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Researchers Make Fruit Flies Perform Aerobatics Like Spitfire Pilots

Unknown Lamer posted about 3 months ago | from the aces-high dept.

Science 51

KentuckyFC (1144503) writes Researchers from Cornell University glued a tiny magnetic bar to the back of fruit flies and allowed them to fly through an electromagnet. Pulsing the magnet then causes the flies to roll in mid-air, like victorious Spitfire pilots. The work isn't entirely frivolous. The team was studying how fruit flies achieve stable flight when they ought to be particularly susceptible to being rolled by tiny gusts of air.

It turns out that fruit flies have incredibly fast reactions. They respond to being rolled within a single wing beat, that's 5 milliseconds, flapping their wings asymmetrically to regain stable flight. That kind of reaction time makes them one of the fastest creatures in the animal world. By comparison, the visual startle response in flies takes 20 milliseconds and the quickest reactions humans can manage is about 100 milliseconds.

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TUSSYTUSSY Flies (0)

Anonymous Coward | about 3 months ago | (#47615205)

I love that name!

sounds like a damn funny party trick (1)

swschrad (312009) | about 3 months ago | (#47618109)

that got funded as research. well played!

Why? (1)

Anonymous Coward | about 3 months ago | (#47615213)

Why are we teaching these pests to be even HARDER to kill???

Re:Why? (1)

maliqua (1316471) | about 3 months ago | (#47615233)

we're not we're trying to learn how they control certain aspects of flight. which can be practically applied to aerospace technology being the goal

Re:Why? (1)

Anonymous Coward | about 3 months ago | (#47616069)

Yes, but meanwhile the fruit flies are getting FIGHTER TRAINING! Goose is on the loose!

Last Post (-1)

Anonymous Coward | about 3 months ago | (#47615215)


 

So what we learned is (1)

Anonymous Coward | about 3 months ago | (#47615223)

smaller animals have less delay in receiving signals to the brain and then sending signals to another part of the body...

its almost like linear distance can affect latency in communications systems

Re:So what we learned is (1)

PPH (736903) | about 3 months ago | (#47615345)

Its also possible that this speed suggests a shorter feedback path. There may be something like rudimentary accelerometers in the fly's muscular control neurons that supply an error signal through a very short path. Even a larger animal provided with such a control system would see an order of magnitude or better improvement in response time. No brain feedback required.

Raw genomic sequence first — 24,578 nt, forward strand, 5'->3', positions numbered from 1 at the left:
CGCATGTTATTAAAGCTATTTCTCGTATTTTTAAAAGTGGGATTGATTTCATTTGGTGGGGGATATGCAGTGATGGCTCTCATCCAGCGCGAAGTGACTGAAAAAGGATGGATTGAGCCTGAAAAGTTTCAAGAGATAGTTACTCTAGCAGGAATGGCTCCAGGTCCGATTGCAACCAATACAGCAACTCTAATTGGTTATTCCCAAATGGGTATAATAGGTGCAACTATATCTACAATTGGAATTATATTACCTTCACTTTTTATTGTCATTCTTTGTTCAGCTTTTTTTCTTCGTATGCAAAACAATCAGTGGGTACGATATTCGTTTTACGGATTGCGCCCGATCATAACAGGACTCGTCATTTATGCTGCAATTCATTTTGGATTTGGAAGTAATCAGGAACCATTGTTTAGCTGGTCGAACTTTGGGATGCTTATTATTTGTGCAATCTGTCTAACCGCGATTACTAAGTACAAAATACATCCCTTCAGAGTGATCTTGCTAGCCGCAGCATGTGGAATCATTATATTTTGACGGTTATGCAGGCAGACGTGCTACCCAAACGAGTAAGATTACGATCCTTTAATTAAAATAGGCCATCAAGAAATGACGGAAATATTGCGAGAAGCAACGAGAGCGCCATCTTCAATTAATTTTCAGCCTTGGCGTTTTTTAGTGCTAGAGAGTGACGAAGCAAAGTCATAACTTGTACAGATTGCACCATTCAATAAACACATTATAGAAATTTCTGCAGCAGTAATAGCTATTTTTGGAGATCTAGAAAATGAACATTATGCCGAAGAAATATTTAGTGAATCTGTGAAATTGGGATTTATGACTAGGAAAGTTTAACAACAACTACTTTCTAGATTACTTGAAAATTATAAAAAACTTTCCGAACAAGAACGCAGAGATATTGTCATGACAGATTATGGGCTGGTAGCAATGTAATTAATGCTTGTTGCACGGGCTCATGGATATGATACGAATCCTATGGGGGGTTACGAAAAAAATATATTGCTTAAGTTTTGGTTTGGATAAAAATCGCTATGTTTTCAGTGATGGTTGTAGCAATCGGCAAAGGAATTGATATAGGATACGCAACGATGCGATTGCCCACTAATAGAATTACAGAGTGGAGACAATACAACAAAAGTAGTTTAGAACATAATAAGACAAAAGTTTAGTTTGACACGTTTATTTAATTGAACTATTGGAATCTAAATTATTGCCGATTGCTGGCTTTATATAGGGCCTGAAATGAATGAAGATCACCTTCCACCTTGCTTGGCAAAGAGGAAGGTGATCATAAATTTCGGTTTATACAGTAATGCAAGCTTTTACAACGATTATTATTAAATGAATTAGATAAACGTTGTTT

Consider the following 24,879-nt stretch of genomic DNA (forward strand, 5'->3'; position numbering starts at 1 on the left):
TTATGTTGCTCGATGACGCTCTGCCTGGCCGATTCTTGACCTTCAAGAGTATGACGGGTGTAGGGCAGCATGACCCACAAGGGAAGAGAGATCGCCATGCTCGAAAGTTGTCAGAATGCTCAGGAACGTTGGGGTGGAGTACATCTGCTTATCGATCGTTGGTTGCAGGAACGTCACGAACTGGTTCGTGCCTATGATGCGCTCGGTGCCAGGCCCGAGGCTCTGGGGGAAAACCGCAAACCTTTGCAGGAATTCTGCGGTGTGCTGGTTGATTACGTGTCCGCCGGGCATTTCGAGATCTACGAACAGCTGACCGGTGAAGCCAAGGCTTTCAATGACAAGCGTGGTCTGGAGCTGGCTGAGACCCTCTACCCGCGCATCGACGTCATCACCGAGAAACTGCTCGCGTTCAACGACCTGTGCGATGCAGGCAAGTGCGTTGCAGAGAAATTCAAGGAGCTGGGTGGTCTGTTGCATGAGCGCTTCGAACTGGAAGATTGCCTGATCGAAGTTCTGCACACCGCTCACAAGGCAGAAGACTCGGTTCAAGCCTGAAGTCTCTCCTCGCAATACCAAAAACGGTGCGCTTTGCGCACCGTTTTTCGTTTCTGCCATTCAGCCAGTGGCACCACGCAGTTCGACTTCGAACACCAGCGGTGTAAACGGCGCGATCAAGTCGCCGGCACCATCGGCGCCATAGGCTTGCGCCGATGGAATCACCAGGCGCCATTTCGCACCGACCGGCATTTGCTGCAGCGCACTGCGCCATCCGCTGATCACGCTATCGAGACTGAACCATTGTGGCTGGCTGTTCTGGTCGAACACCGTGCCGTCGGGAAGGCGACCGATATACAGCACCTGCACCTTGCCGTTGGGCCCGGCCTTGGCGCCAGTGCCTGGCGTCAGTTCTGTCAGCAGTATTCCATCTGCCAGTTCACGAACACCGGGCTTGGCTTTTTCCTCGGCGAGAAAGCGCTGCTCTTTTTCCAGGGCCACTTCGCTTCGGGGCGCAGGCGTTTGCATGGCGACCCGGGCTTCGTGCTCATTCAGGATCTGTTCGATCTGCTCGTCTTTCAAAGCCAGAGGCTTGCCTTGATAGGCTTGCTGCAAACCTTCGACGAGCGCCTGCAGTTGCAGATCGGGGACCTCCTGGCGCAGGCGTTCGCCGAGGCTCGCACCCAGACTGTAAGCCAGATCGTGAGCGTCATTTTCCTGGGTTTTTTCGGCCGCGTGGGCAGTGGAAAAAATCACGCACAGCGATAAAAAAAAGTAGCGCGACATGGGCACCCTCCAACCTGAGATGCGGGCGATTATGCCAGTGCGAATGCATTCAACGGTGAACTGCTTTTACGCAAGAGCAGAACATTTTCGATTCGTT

Re:So what we learned is (2)

I'm New Around Here (1154723) | about 3 months ago | (#47616081)

We do have that sort of system. If you touch a hot pan with your hand, the response time is shorter than the time needed for the signal to reach the brain, be processed, and generate a command to move the hand/arm away from the pain. Same with stepping on a sharp rock.

However the signal path is still much longer than the fruit fly's total possible signal path. Looking at this page of nerve impulse speed [wikipedia.org] , it seems nerves send their signal from less than 1 meter per second, to over 120 meters per second. It is hard to say how long a signal/response event will take (I'm not going to experiment on my family today), but it isn't surprising that a small insect has a quicker response than a much larger human, or even than a moderate sized bird.

Re:So what we learned is (1)

mister_playboy (1474163) | about 3 months ago | (#47619995)

It seems to me that the closest analogy to this test would be our sense of balance. Our reaction to tipping over is mostly unconsciously controlled and happens faster than our normal movements.

Balance is processed in the inner ear and eyes giving about a short a signal path as is possible for us.

LOL ... (3, Funny)

gstoddart (321705) | about 3 months ago | (#47615229)

I for one welcome out new, magnetic fruit fly overlords.

Re:LOL ... (2)

gstoddart (321705) | about 3 months ago | (#47615239)

I for one welcome out new

Yes, I know, before you bother telling me ... I've already put on the cone of shame.

Re:LOL ... (0)

Anonymous Coward | about 3 months ago | (#47615295)

What's wrong with the ones we have now?

Old News (4, Informative)

DudeTheMath (522264) | about 3 months ago | (#47615263)

This [slashdot.org] was posted back in March (in fact, I submitted it myself). Dupe dupe. C'mon, editors.

Re:Old News (4, Funny)

PPH (736903) | about 3 months ago | (#47615289)

Evidently, Slashdot editors' reaction times are measured in years.

Re:Old News (1)

war4peace (1628283) | about 3 months ago | (#47615387)

+1 funny!

Re:Old News (2)

roman_mir (125474) | about 3 months ago | (#47615599)

Exactly, also there was this one, from April 11 [slashdot.org] . /. is in love with flies, maybe /. has flies for editors, that would explain the attention span...

I would tend to agree they are magnificent fliers (1)

spads (1095039) | about 3 months ago | (#47615325)